My sister and brother-in-law gave us Frankies for Christmas one year. It doesn’t have any color pictures, but it does have drawings and some of the best Italian cooking we’ve found. This is also a great one for stories, and the Sunday Sauce is to die for. The Tucci Cookbook has great stories, great pictures, and a warm potato salad recipe that is as delicious as it is easy. Besides, he’s cute.

Several years ago, we put together a cookbook of all our favorite recipes and gave it to our families along with home grown oregano and Cajun spice mix in a gift basket. We quickly discovered that we had more favorites that didn’t make the book. So recently, we recreated it and renamed it. It went from B&W to full color and from a comb binding to a spiral. D— wanted to expand the recipe selection to include other family favorites, so we have contributions from daughters, his former wife, sisters, moms, nieces, and probably others I’m not remembering. The chocolate chip cookie recipe the page is open to in the photograph is a Betty Crocker recipe from my childhood. And the ever famous Appleanna Bread is in here too. Someday we may have to redo it again.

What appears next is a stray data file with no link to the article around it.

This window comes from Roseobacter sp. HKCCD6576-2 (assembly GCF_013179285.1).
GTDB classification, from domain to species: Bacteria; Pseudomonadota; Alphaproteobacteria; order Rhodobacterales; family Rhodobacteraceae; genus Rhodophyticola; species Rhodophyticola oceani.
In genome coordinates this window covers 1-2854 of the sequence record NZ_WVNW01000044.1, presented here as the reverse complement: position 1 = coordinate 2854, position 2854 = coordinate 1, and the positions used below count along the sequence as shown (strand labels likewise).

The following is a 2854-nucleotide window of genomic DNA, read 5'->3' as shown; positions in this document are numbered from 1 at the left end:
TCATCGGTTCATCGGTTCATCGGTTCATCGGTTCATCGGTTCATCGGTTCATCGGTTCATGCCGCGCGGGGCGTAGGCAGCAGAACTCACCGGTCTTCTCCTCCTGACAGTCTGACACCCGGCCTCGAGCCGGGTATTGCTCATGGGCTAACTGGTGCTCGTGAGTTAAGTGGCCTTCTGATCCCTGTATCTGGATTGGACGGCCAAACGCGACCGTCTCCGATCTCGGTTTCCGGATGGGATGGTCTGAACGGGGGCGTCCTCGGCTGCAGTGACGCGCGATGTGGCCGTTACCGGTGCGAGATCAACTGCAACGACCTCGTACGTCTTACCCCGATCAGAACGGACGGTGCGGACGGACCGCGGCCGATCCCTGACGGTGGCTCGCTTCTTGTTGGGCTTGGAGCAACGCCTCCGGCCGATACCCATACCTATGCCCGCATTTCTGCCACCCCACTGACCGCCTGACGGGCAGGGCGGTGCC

Second from the top - or the third shelf

Second from the top – or the third shelf

The New Professional Chef is really a textbook from the Culinary Institute of America. Most of the recipes are for a million billion people, although you can scale them down. But if you want to know how to bone a bird, this is the place to go. Techniques galore. Indian food is one of our favs, so we have two dedicated books. Other Indian recipes are in the DIY cookbooks. And we would just die without our seafood. There are so many of those, I’ve lost track.

The top shelf

The top shelf

Top shelf in this case doesn’t mean “the best”. It means they couldn’t really fit anywhere else or we don’t go to them as often. D— can reach them from the ground, but I have to either get out the footstool or jump up on the counter. Guess which one is easier? At least for the moment. Before too long I expect I’ll be too old to jump up on the counter. Bernard Clayton’s Bread is absolutely the best thing going. I seldom go anywhere else. Especially with Soups & Stews right next to it. Tea isn’t about tea so much as it is about scones and cucumber sandwiches. Someday I’ll have a real English cream tea at home. It still will be hard to compare with the one I had on the Cornish coast though. >sigh< The Settlement Cookbook looks like I’ve used it a lot, but I don’t think I’ve ever made anything out of it. It was a wedding present from 1984. Time to get rid of it maybe? Wine Bites was gift from a dear friend. I’m hoping to make use of that one soon too. Lovely little noshes to go with that Cabernet.